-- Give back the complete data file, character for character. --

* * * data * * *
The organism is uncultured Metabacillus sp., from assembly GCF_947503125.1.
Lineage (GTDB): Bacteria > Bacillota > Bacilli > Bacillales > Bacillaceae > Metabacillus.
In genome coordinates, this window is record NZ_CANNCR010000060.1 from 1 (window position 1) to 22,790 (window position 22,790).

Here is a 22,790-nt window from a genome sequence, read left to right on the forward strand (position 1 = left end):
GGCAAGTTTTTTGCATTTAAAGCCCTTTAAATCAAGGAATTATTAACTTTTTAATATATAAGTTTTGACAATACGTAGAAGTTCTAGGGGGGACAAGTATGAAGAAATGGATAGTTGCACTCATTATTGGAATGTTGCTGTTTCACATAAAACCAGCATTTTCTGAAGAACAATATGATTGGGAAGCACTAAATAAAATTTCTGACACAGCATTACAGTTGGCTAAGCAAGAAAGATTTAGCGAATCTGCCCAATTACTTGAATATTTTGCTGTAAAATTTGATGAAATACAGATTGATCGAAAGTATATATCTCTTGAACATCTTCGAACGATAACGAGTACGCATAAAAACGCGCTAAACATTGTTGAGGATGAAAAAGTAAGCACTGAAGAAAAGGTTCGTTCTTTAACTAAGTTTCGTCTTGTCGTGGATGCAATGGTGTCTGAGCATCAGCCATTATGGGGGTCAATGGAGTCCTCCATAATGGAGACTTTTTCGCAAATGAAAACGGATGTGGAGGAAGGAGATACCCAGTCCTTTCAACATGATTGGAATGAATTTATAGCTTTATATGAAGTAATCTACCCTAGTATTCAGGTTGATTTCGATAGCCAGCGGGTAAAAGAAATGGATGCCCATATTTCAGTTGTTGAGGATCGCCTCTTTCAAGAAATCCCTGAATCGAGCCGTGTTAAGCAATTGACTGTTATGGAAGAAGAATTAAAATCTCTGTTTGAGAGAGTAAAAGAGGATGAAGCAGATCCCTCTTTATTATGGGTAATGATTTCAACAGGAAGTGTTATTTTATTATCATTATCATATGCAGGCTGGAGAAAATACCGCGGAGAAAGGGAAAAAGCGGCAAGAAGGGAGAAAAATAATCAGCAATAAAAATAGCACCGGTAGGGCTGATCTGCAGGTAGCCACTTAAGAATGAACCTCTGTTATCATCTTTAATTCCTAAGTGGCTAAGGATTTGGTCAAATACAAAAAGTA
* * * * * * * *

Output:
The organism is uncultured Metabacillus sp., from assembly GCF_947503125.1.
Lineage (GTDB): Bacteria > Bacillota > Bacilli > Bacillales > Bacillaceae > Metabacillus.
In genome coordinates, this window is record NZ_CANNCR010000060.1 from 1 (window position 1) to 22,790 (window position 22,790).

Here is a 22,790-nt window from a genome sequence, read left to right on the forward strand (position 1 = left end):
GGCAAGTTTTTTGCATTTAAAGCCCTTTAAATCAAGGAATTATTAACTTTTTAATATATAAGTTTTGACAATACGTAGAAGTTCTAGGGGGGACAAGTATGAAGAAATGGATAGTTGCACTCATTATTGGAATGTTGCTGTTTCACATAAAACCAGCATTTTCTGAAGAACAATATGATTGGGAAGCACTAAATAAAATTTCTGACACAGCATTACAGTTGGCTAAGCAAGAAAGATTTAGCGAATCTGCCCAATTACTTGAATATTTTGCTGTAAAATTTGATGAAATACAGATTGATCGAAAGTATATATCTCTTGAACATCTTCGAACGATAACGAGTACGCATAAAAACGCGCTAAACATTGTTGAGGATGAAAAAGTAAGCACTGAAGAAAAGGTTCGTTCTTTAACTAAGTTTCGTCTTGTCGTGGATGCAATGGTGTCTGAGCATCAGCCATTATGGGGGTCAATGGAGTCCTCCATAATGGAGACTTTTTCGCAAATGAAAACGGATGTGGAGGAAGGAGATACCCAGTCCTTTCAACATGATTGGAATGAATTTATAGCTTTATATGAAGTAATCTACCCTAGTATTCAGGTTGATTTCGATAGCCAGCGGGTAAAAGAAATGGATGCCCATATTTCAGTTGTTGAGGATCGCCTCTTTCAAGAAATCCCTGAATCGAGCCGTGTTAAGCAATTGACTGTTATGGAAGAAGAATTAAAATCTCTGTTTGAGAGAGTAAAAGAGGATGAAGCAGATCCCTCTTTATTATGGGTAATGATTTCAACAGGAAGTGTTATTTTATTATCATTATCATATGCAGGCTGGAGAAAATACCGCGGAGAAAGGGAAAAAGCGGCAAGAAGGGAGAAAAATAATCAGCAATAAAAATAGCACCGGTAGGGCTGATCTGCAGGTAGCCACTTAAGAATGAACCTCTGTTATCATCTTTAATTCCTAAGTGGCTAAGGATTTGGTCAAATACAAAAAGTA